The addition of the European market far more than doubles Bitwage’s potential customer base. In Bitcoin adoption, population, self-employment, and size of their fiscal markets, Europe is a much larger market than the United States.
According to Kalin Anev Janse, Secretary General of the European Stability Mechanism, the euro area’s fiscal balances are healthier than the U.S., and its labor markets are getting stronger. While the employment rate in the U.S. has fallen since 2000, it has increased in the euro area.
"The EU remains one of the largest economies in the world.[...] It is the world’s largest trader of manufactured goods and services, whose large internal market accommodates 65% of its overall trade, given low labor costs and a well-educated common market workforce. It is also first in both inbound and outbound international investments. It is a top trading partner for 80 countries compared to 20 plus for the U.S." Kalin Anev Janse, European Stability Mechanism Secretary General
In addition, the EU has a higher self-employment rate than the US, 16 percent versus the 6.6 percent, according to578959_EN.pdf) the European Parliament.
At the end of 2015, U.S. GDP stood at approximately €18.3 trillion, while the EU’s was around €18.9 trillion. However, the EU has a larger population, 507 million citizens versus 320 million in the US.
“In 2015, the European Union had a higher GDP than the United States. With our launch in the European Union, contractors and freelancers all over the world will have a much easier way to receive their wages abroad from one of the largest economic zones in the world. All without the friction involved in trying to convince clients to change their payment solutions.” -- - Jonathan Chester, Bitwage Founder, and President
In a Global Payroll Survey 2014 report, Ernst & Young highlighted the challenges multinational companies with employees all over the globe face in administering payroll.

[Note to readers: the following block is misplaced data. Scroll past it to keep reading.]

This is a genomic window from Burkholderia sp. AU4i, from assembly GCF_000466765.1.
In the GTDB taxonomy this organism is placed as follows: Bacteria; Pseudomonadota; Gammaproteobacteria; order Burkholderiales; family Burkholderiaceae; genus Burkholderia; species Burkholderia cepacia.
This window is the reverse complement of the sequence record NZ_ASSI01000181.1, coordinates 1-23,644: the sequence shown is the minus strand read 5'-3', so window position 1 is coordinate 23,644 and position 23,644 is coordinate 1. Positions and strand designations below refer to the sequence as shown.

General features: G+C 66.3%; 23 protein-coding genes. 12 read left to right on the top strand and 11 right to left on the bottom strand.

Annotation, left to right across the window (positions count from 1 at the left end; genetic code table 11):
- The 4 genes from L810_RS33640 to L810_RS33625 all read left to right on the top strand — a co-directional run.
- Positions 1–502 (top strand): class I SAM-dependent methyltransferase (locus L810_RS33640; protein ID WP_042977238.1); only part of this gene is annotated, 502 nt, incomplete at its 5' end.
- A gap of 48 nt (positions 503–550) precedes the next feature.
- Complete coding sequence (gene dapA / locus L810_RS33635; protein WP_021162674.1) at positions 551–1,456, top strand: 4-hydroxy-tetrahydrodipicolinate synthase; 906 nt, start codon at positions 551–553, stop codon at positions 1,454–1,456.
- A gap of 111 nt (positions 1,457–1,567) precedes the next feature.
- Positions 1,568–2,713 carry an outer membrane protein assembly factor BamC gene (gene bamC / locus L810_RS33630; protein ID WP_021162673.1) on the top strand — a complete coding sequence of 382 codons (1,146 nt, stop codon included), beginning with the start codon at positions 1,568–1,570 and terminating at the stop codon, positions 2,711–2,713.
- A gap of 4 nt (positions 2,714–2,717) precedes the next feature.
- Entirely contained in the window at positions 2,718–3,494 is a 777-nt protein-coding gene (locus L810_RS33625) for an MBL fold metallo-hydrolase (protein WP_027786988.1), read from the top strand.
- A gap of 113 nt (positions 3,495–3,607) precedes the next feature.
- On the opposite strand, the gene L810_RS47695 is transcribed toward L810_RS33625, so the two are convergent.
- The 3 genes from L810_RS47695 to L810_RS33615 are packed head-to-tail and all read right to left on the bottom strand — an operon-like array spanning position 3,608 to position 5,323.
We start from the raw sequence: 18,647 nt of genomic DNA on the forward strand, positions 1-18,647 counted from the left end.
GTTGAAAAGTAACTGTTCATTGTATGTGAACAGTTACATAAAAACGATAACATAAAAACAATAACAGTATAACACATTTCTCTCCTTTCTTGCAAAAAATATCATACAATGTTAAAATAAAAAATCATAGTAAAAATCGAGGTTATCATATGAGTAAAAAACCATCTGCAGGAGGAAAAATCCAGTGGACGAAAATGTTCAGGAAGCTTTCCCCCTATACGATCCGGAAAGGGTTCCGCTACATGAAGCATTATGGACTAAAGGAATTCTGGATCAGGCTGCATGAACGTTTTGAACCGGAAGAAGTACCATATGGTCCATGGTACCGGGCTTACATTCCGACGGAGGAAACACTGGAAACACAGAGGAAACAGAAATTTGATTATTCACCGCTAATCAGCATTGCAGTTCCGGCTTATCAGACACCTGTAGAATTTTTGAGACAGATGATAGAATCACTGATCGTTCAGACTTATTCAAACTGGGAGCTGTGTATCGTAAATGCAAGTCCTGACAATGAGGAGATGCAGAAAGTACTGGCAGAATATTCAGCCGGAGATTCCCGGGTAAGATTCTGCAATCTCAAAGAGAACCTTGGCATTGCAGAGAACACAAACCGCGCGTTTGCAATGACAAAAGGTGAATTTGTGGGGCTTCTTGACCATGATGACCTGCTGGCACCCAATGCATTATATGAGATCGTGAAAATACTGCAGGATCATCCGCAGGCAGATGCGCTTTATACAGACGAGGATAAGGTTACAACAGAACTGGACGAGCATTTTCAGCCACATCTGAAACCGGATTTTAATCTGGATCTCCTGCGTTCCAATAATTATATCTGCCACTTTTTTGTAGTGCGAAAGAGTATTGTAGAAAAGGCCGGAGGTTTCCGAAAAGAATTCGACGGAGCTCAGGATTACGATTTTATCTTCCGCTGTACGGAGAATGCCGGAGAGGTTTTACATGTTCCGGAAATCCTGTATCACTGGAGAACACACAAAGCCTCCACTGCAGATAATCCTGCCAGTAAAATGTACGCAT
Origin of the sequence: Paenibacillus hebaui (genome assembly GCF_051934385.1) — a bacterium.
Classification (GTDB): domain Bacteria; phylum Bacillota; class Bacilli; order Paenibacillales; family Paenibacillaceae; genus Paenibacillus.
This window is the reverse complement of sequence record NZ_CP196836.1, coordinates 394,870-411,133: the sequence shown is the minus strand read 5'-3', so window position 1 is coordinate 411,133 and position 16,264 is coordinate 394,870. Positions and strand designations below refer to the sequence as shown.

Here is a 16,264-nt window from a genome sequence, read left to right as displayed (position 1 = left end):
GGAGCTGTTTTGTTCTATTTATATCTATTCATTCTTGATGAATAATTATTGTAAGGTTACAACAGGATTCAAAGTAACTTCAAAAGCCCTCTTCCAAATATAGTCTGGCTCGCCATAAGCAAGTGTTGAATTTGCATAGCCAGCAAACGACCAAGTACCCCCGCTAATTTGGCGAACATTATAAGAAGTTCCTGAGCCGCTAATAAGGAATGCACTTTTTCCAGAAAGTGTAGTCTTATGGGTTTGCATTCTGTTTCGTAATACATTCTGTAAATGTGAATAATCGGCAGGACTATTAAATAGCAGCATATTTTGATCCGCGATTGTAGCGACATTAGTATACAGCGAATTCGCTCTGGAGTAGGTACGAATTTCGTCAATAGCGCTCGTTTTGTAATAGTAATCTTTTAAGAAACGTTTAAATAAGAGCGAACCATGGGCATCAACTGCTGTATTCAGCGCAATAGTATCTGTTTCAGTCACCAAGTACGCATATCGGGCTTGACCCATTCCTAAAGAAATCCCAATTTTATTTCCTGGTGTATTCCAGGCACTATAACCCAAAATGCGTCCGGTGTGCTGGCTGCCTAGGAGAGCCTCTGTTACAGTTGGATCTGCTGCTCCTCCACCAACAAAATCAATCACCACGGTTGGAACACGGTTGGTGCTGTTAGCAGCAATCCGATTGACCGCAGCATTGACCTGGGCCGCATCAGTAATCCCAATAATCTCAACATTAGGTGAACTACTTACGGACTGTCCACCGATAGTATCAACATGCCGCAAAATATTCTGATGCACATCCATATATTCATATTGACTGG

They found that the number of organizations looking to expand into global markets has increased from 35 percent to 52 percent, since their first survey in 2012. “Expansion in unfamiliar territories creates payroll risk in the areas of compliance, quality and data privacy.”
“Payroll executives say they aspire to find a single provider able to service them in every locale, but it is difficult to find an operator who is able to fulfill all of their criteria: cost efficiency, quality execution, payroll delivery in all locations, flexibility, scalability and access to data.” -- - Ernst & Young
Bitwage is trying to address all of those criteria; advertising low cost, fast payments, and transparency.
Employers do not have to change their processes, or sign up with Bitwage. “They can simply pay it using Wire or ACH as they've been done their entire life,” stated a representative from Cheesecake Labs, who left a review as a customer of Bitwage. “The process is also really quick since it takes about just 2 business days to make the payment appear in my account,” the poster added. “It takes about 15 business days to complete an international wire transfer to Brazil.”
According to the World Bank, the average global cost of sending remittances was 7.37 percent as of December 2015. The cost of sending money through commercial banks remains the most expensive, at 11.12 percent ,while sending through a post office is the least expensive at 5.88 percent. “We bring this down to under 1% on average,” states the bitwage site.
Bitwage revealed that some of the world’s best known companies have emoloyees that use the service, including Google, Airbnb, Facebook, the World Health Organization, and Uber.
Full article available here.